WTF is learning quotient – and why it matters now
In January, at the World Economic Forum in the Swiss Alps, there was much chat about ChatGPT, OpenAI’s large-scale language model that has been fed 300 billion words to help it generate plausible, passable answers to most questions. An Elon Musk tweet summed up the sentiment for many. “It’s a new world. Goodbye homework!”
With generative AI advanced enough to produce eerily-human text responses, and other related foundational models now able to create music, art, and code, is it time to turn the page on traditional education? Further, is rote learning and cramming for exams, only to forget the key facts instantly afterwards, finished? Granted, it has its place for times tables and languages, but what else, really?
While some may want to defer answering these uncomfortable puzzlers, speakers on oversubscribed AI-related panels at Davos 2023 heralded LQ as the new IQ.
So what exactly is LQ?
It stands for “learning quotient” – as opposed to intelligence quotient. Essentially, it’s a measure of adaptability and one’s desire and ability to update our skills throughout life. Leaders certainly need LQ to gain a foothold on the modern business landscape, warped by digital technologies and reshaped by other factors – some more predictable than others.
Chicago-based Kristen Motzer, learning director of ethics and compliance solution company LRN, said: “Change in business is a constant, so naturally doing the right thing requires constant learning and development at every level of the organization. Innovation and excellence demand it.”
LQ gauges the extent employees see the need to continue learning, no matter how long they have been in position, added Motzer. “It’s like measuring someone’s growth mindset, which says: ‘I don’t know how to do this yet, but I can learn.’”
Indeed, one of the other words bandied about in Switzerland was “polycrisis.” The World Economy Forum’s Global Risks Report 2023, published on the eve of Davos, explained how “present and future risks can also interact with each other to form a ‘polycrisis’ – a cluster of related global risks with compounding effects, such that the overall impact exceeds the sum of each part.”
But is LQ really the new IQ?
Motzer argues LQ supersedes and is superior to IQ. “It is so much more important,” she said. “IQ measures what you know, not what you are capable of. If employees believe they can try things and possibly fail but learn something in the process, organizations can innovate and evolve.”
Late futurist Alvin Toffler, who coined the phrase “information overload,” predicted the importance of LQ. He said: “The illiterate of the 21st century will not be those who cannot read and write, but those who cannot learn, unlearn and relearn.”
Can LQ be measured?
Not really, according to Kelly Palmer, chief learning and talent officer at learning and skill-building platform Degreed, headquartered in San Francisco. “There is no standard way to measure a person’s learning quotient today,” she said. So, for now, LQ is typically assessed using “a variety of signals such as self-assessment, cognitive ability tests, personality tests, behavioral assessments, and performance evaluations.”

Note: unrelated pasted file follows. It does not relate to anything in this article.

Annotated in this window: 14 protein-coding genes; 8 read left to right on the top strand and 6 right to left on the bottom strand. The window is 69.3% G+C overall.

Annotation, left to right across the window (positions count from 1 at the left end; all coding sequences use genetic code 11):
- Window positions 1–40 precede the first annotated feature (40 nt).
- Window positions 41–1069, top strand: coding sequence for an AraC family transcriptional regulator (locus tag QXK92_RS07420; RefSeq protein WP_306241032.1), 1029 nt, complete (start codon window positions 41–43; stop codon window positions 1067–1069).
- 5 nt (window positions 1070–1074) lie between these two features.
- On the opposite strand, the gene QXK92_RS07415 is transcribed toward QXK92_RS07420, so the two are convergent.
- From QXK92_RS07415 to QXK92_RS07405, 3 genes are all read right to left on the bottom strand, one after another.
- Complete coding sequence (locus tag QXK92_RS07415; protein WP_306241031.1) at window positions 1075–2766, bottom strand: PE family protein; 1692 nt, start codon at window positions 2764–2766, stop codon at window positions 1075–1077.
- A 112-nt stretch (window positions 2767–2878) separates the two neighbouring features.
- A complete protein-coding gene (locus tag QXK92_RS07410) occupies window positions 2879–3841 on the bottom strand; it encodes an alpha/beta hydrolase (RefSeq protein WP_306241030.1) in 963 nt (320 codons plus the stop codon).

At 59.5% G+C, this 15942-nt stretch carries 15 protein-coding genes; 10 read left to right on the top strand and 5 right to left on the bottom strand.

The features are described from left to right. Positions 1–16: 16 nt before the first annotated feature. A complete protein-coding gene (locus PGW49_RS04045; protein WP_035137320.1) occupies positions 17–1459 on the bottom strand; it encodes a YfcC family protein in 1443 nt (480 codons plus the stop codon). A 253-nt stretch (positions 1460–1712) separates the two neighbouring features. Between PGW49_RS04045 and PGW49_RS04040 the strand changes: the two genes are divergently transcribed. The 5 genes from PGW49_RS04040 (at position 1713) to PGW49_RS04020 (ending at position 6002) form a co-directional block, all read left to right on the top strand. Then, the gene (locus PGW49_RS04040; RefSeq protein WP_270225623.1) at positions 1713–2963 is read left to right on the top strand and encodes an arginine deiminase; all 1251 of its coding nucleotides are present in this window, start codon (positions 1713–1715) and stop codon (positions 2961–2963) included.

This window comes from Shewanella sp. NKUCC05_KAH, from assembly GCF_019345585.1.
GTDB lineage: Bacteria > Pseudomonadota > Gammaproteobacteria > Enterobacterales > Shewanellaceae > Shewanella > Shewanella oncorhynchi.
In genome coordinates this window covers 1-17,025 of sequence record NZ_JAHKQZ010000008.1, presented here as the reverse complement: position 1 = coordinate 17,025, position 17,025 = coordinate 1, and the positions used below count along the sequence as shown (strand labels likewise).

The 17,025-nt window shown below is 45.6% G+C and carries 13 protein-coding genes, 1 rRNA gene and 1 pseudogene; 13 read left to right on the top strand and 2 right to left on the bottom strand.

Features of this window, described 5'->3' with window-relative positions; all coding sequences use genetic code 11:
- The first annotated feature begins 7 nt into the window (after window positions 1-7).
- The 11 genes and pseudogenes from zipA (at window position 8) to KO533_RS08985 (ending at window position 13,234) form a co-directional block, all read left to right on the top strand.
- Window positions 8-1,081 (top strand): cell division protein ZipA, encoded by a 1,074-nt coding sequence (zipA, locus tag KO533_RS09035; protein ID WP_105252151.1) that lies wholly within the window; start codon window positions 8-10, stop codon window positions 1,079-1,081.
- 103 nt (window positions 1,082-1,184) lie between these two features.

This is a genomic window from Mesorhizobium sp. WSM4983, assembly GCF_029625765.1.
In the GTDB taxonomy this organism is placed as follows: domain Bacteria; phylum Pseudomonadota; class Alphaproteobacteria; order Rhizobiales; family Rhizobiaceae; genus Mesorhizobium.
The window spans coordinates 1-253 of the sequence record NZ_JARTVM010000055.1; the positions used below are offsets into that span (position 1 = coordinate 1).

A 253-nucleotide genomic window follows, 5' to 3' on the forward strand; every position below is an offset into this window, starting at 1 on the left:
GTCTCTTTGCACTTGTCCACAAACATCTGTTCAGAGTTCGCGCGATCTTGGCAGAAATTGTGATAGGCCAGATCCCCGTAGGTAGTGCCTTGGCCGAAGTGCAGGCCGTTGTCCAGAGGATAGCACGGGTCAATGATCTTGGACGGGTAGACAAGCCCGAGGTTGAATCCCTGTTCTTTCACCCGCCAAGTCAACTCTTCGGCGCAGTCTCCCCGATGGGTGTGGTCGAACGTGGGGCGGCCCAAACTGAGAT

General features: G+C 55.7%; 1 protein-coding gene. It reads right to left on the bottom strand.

This approach is open to problems, however. “Many of these assessments are not scientifically sound and can be biased, so it’s difficult to measure a person’s LQ accurately today,” added Kelly.
How, then, could – and should – organizations be nurturing LQ?
First, LQ requires a “mindset change” for both employer and employee, suggests Motzer. “There must be a culture of trust that starts with leadership,” she said. As such, managers should be “role models” for learning and curiosity.
This approach, and being OK with failure, is critically important to cultivate a culture of innovation. Allowing people the space and autonomy to learn and experiment will reap the rewards. But it is a departure from decades-old ways of working, concedes Motzer. “Managers need to trust that their employees will adapt and continue growing, but employees need to trust that they won’t be penalized for experimentation that might fail and that ‘right’ isn’t what’s rewarded over trying something new,” she added.
Glen Robinson, Microsoft UK’s national technology officer, agrees that it boils down to having an employer that encourages lifelong learning. “I’m insatiably curious,” he said. “Satya [Nadella, Microsoft’s CEO and executive chair] talks a lot about having a growth mindset, which spoke strongly to me when I applied to join the organization.”
Can curiosity be a skill one can develop?
Robinson certainly believes so. “You need to be curious, but then take that and apply it in some context that’s going to be hopefully of benefit to yourself and others,” he said. Robinson added that in a world of constant change, curiosity and a positive approach to lifelong learning would be rewarded.
How important is LQ for the future of work?
Considering recent AI advances, it’s extremely important. Palmer points out that “the most important skills for the future of work are those that make us most human: empathy, communication, effective listening, emotional intelligence, creativity, and innovation.” These can all be learned and developed.
“AI tools are not a substitute for human creativity, but rather an assistive tool that helps automate repetitive tasks so people can achieve their full creative potential,” she added.